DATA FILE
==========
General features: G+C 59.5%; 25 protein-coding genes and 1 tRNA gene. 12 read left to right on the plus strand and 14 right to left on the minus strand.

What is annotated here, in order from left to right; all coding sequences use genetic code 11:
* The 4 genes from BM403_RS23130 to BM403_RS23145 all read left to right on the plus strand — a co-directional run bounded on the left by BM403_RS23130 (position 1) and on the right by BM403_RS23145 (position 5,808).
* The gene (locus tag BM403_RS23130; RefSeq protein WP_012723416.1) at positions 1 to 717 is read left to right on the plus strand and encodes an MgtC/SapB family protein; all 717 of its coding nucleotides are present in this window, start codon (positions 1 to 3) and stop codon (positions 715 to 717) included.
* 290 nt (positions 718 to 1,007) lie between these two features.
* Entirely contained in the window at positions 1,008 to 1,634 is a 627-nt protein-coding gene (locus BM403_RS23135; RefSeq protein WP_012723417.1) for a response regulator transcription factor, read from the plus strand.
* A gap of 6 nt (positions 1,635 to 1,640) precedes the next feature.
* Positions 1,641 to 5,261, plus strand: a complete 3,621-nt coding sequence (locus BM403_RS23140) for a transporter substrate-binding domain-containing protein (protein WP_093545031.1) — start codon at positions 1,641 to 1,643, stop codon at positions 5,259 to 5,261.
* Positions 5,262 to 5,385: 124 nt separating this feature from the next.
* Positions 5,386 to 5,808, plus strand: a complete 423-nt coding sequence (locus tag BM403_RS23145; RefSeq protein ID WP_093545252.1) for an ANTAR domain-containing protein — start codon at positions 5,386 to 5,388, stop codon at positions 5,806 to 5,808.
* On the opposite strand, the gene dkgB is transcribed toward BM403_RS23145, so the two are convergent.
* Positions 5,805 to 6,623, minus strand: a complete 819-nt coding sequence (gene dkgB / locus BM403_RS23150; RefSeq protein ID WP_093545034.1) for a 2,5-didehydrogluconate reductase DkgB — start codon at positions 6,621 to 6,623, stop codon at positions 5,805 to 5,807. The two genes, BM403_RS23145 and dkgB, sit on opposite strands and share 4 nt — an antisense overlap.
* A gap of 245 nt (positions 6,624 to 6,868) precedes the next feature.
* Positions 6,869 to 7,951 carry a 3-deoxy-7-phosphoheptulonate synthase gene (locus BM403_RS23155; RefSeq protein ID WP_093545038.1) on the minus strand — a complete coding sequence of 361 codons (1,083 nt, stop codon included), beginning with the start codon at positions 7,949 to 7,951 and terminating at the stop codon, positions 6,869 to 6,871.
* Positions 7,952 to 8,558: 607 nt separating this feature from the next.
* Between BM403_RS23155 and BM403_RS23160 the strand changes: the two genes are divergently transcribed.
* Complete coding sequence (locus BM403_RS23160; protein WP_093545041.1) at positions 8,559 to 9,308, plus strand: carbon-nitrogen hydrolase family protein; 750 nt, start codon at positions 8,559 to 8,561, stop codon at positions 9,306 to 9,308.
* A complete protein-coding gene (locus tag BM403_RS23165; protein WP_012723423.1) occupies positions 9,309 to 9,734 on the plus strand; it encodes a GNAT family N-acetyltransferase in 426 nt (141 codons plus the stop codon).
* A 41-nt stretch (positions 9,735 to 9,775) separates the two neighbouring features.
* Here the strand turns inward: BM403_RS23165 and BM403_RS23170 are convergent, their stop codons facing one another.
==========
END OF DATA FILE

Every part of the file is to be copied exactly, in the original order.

General features: G+C 59.5%; 25 protein-coding genes and 1 tRNA gene. 12 read left to right on the plus strand and 14 right to left on the minus strand.

What is annotated here, in order from left to right; all coding sequences use genetic code 11:
* The 4 genes from BM403_RS23130 to BM403_RS23145 all read left to right on the plus strand — a co-directional run bounded on the left by BM403_RS23130 (position 1) and on the right by BM403_RS23145 (position 5,808).
* The gene (locus tag BM403_RS23130; RefSeq protein WP_012723416.1) at positions 1 to 717 is read left to right on the plus strand and encodes an MgtC/SapB family protein; all 717 of its coding nucleotides are present in this window, start codon (positions 1 to 3) and stop codon (positions 715 to 717) included.
* 290 nt (positions 718 to 1,007) lie between these two features.
* Entirely contained in the window at positions 1,008 to 1,634 is a 627-nt protein-coding gene (locus BM403_RS23135; RefSeq protein WP_012723417.1) for a response regulator transcription factor, read from the plus strand.
* A gap of 6 nt (positions 1,635 to 1,640) precedes the next feature.
* Positions 1,641 to 5,261, plus strand: a complete 3,621-nt coding sequence (locus BM403_RS23140) for a transporter substrate-binding domain-containing protein (protein WP_093545031.1) — start codon at positions 1,641 to 1,643, stop codon at positions 5,259 to 5,261.
* Positions 5,262 to 5,385: 124 nt separating this feature from the next.
* Positions 5,386 to 5,808, plus strand: a complete 423-nt coding sequence (locus tag BM403_RS23145; RefSeq protein ID WP_093545252.1) for an ANTAR domain-containing protein — start codon at positions 5,386 to 5,388, stop codon at positions 5,806 to 5,808.
* On the opposite strand, the gene dkgB is transcribed toward BM403_RS23145, so the two are convergent.
* Positions 5,805 to 6,623, minus strand: a complete 819-nt coding sequence (gene dkgB / locus BM403_RS23150; RefSeq protein ID WP_093545034.1) for a 2,5-didehydrogluconate reductase DkgB — start codon at positions 6,621 to 6,623, stop codon at positions 5,805 to 5,807. The two genes, BM403_RS23145 and dkgB, sit on opposite strands and share 4 nt — an antisense overlap.
* A gap of 245 nt (positions 6,624 to 6,868) precedes the next feature.
* Positions 6,869 to 7,951 carry a 3-deoxy-7-phosphoheptulonate synthase gene (locus BM403_RS23155; RefSeq protein ID WP_093545038.1) on the minus strand — a complete coding sequence of 361 codons (1,083 nt, stop codon included), beginning with the start codon at positions 7,949 to 7,951 and terminating at the stop codon, positions 6,869 to 6,871.
* Positions 7,952 to 8,558: 607 nt separating this feature from the next.
* Between BM403_RS23155 and BM403_RS23160 the strand changes: the two genes are divergently transcribed.
* Complete coding sequence (locus BM403_RS23160; protein WP_093545041.1) at positions 8,559 to 9,308, plus strand: carbon-nitrogen hydrolase family protein; 750 nt, start codon at positions 8,559 to 8,561, stop codon at positions 9,306 to 9,308.
* A complete protein-coding gene (locus tag BM403_RS23165; protein WP_012723423.1) occupies positions 9,309 to 9,734 on the plus strand; it encodes a GNAT family N-acetyltransferase in 426 nt (141 codons plus the stop codon).
* A 41-nt stretch (positions 9,735 to 9,775) separates the two neighbouring features.
* Here the strand turns inward: BM403_RS23165 and BM403_RS23170 are convergent, their stop codons facing one another.